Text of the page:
An officer guards Teli’s shop in Udaipur.
An officer guards Teli’s shop in Udaipur.Yashraj Sharma

‘Religion is bigger than humanity’

The day after curfew was relaxed, cars jammed the streets around the Udaipur market, including Maldas Street, where a small team of state police was still stationed outside Kanhaiya Lal’s shop.

Mahaveer Sethi, a 42-year-old Hindu tailor who runs a shop next door, was repulsed by the sight of a camera, and the mention of the slain man. The initial photographs of the body lying in the street had also captured Sethi’s phone number, painted above his shop.

Since then, Sethi said, his phone has barely stopped buzzing with calls from other Hindus demanding retribution against the alleged killers: 

“‘Will they be hanged?’ … ‘I’ll kill them. Can you share their address?’ … ‘We’ll attack the jail they are lodged in. Do you want to help us?’”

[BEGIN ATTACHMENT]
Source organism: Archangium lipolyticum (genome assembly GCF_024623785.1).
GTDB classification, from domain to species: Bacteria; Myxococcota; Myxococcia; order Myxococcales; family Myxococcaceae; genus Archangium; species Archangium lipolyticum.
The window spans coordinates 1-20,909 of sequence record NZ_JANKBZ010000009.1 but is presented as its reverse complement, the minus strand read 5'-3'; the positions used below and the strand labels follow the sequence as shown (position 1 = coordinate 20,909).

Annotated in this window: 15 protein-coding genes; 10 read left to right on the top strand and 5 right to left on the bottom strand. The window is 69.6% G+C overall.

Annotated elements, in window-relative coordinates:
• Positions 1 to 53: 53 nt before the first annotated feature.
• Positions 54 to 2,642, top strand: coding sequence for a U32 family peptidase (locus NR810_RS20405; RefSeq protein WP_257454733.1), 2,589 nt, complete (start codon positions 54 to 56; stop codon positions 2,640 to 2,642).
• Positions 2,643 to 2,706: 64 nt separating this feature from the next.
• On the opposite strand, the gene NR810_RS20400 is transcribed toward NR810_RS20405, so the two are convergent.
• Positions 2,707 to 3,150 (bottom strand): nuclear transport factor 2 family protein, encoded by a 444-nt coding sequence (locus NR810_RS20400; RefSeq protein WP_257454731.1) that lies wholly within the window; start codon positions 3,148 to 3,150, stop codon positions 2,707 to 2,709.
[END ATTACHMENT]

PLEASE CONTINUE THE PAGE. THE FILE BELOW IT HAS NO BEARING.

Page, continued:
“Religion is bigger than humanity in today’s India. For them it is,” Sethi said, referring to the Hindus who had been calling him.

Later in the day, officials restored some internet access. At the Teli home, where he was still greeting mourners, Yash unlocked his phone to a flurry of notifications. He opened Facebook and there it was: the video of his father’s last, dreadful moments.

Yash, who is studying commerce at a local college, said he would never again walk with his Muslim classmates.

“They stab us in the back,” he said, his face expressionless. “This facade of brotherhood has to end.”